Young Christian activist such as Gabe Lyons, are not as interested in influencing politics. "I believe politics just isn’t as important to younger evangelicals as it has been for the older generations because we recognize from experience that politics does not shape the morality of a culture,” Lyons told the NYT. “It simply reflects what the larger culture wants.”

With that view in mind, Lyons has founded the Fermi Project, a "broad collective" of Christians collaborating to incrementally shift "the conscious of the culture over time." Fermi's projects include Rwanda Clean Water and Advent Conspiracy, which hopes to alter the way Christmas is celebrated by "resisting the empire when they tell us to buy more and more for ourselves [and] re-distributing our wealth so others can see the greatness of God's gift Giving ourselves relationally just as he gave himself."

In a short essay entitled Influencing Culture: An Opportunity for the Church (PDF), Lyons lays out the "cultural mandate" that Christians have to "restore God's creation." He argues that because the Seven Channels of Cultural Influence (business, government, media, church, arts & entertainment, education and the social sector) produce the ideas that shape the moral fiber of a nation, Christians should claim a stake in every avenue of cultural influence. Just like the "Homosexual Movement" tapped into all channels of cultural influence to shift the cultural perception of homosexuality as "abnormal and abhorrent in society, to being an acceptable and normal alternative life-style" so should Christians utilize all cultural means available.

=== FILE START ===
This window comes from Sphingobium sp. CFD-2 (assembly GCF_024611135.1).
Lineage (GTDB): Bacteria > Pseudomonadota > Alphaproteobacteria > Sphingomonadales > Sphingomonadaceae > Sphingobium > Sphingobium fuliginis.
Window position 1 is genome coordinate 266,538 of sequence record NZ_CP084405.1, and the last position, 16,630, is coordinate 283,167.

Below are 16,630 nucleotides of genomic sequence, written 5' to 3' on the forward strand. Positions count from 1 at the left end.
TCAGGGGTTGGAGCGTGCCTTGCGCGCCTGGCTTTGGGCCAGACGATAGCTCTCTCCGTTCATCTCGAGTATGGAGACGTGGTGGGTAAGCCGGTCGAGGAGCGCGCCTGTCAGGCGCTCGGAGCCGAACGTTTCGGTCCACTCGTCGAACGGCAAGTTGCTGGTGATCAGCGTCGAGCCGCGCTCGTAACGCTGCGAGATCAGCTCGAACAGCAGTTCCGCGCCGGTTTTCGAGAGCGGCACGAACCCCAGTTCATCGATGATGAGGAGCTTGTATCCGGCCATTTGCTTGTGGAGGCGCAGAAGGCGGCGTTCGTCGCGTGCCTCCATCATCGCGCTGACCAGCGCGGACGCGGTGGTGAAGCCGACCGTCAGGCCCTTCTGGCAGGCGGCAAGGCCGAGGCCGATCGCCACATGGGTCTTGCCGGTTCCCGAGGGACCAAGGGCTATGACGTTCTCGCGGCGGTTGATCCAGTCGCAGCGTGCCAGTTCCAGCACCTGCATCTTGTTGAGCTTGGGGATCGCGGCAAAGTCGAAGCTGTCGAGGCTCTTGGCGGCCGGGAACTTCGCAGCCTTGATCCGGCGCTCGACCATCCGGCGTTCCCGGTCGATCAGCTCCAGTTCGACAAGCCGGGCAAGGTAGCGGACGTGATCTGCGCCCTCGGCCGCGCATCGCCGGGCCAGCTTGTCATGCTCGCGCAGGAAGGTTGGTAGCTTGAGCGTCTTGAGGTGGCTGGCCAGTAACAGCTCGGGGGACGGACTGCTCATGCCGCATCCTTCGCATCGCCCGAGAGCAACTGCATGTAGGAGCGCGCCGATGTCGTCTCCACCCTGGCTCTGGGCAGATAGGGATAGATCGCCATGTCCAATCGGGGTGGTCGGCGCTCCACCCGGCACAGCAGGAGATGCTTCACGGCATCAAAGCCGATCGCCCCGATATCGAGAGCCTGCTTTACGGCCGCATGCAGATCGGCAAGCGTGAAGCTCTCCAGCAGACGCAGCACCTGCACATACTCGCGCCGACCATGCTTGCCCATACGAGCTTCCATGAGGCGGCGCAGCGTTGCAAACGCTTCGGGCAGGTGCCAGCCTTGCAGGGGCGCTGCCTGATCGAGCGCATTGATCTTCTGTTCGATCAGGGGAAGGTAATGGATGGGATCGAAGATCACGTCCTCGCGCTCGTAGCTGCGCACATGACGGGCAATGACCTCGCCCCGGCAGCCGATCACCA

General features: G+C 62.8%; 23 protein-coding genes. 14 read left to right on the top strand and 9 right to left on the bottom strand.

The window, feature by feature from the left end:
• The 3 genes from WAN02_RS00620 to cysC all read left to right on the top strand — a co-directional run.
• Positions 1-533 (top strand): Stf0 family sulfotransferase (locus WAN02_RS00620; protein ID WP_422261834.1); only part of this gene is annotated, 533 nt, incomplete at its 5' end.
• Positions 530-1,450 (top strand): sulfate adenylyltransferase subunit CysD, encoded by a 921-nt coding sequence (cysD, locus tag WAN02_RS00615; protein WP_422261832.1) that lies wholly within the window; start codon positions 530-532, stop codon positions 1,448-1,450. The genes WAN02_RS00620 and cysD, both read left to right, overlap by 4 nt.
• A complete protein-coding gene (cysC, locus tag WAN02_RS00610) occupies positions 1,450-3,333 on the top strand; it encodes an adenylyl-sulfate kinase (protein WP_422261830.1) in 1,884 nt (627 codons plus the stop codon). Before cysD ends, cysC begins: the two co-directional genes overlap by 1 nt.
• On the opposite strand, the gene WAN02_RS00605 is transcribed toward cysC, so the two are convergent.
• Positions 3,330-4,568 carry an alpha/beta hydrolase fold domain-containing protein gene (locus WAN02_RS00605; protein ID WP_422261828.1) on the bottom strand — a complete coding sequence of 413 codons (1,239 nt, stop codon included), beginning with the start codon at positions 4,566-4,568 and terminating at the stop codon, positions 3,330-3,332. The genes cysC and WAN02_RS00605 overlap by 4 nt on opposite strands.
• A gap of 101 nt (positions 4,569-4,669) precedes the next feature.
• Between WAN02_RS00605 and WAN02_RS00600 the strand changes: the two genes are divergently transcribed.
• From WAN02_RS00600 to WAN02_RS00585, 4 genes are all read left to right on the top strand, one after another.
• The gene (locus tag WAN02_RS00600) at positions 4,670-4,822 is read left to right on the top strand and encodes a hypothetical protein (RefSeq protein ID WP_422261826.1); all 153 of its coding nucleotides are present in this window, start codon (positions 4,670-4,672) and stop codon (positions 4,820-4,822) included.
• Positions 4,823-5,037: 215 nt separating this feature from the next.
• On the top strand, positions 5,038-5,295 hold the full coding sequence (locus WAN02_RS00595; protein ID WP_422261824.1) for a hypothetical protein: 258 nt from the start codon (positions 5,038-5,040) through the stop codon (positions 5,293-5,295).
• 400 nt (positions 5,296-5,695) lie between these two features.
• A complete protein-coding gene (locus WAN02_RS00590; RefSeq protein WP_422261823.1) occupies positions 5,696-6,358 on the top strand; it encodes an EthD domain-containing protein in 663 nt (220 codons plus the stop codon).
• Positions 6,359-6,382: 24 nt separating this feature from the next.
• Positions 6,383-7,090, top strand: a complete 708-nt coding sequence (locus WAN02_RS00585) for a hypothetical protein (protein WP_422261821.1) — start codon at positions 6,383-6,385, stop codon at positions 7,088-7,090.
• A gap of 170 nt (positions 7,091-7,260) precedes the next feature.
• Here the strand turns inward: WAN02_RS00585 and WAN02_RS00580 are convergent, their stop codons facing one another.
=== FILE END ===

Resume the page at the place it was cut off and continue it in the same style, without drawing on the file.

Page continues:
Lyons' insight are hardly innovative and certainly not new (as a cursory glimpse at the history of Western civilization would quickly prove) but, as the NYT article highlights today, at this moment in U.S. history they feel new.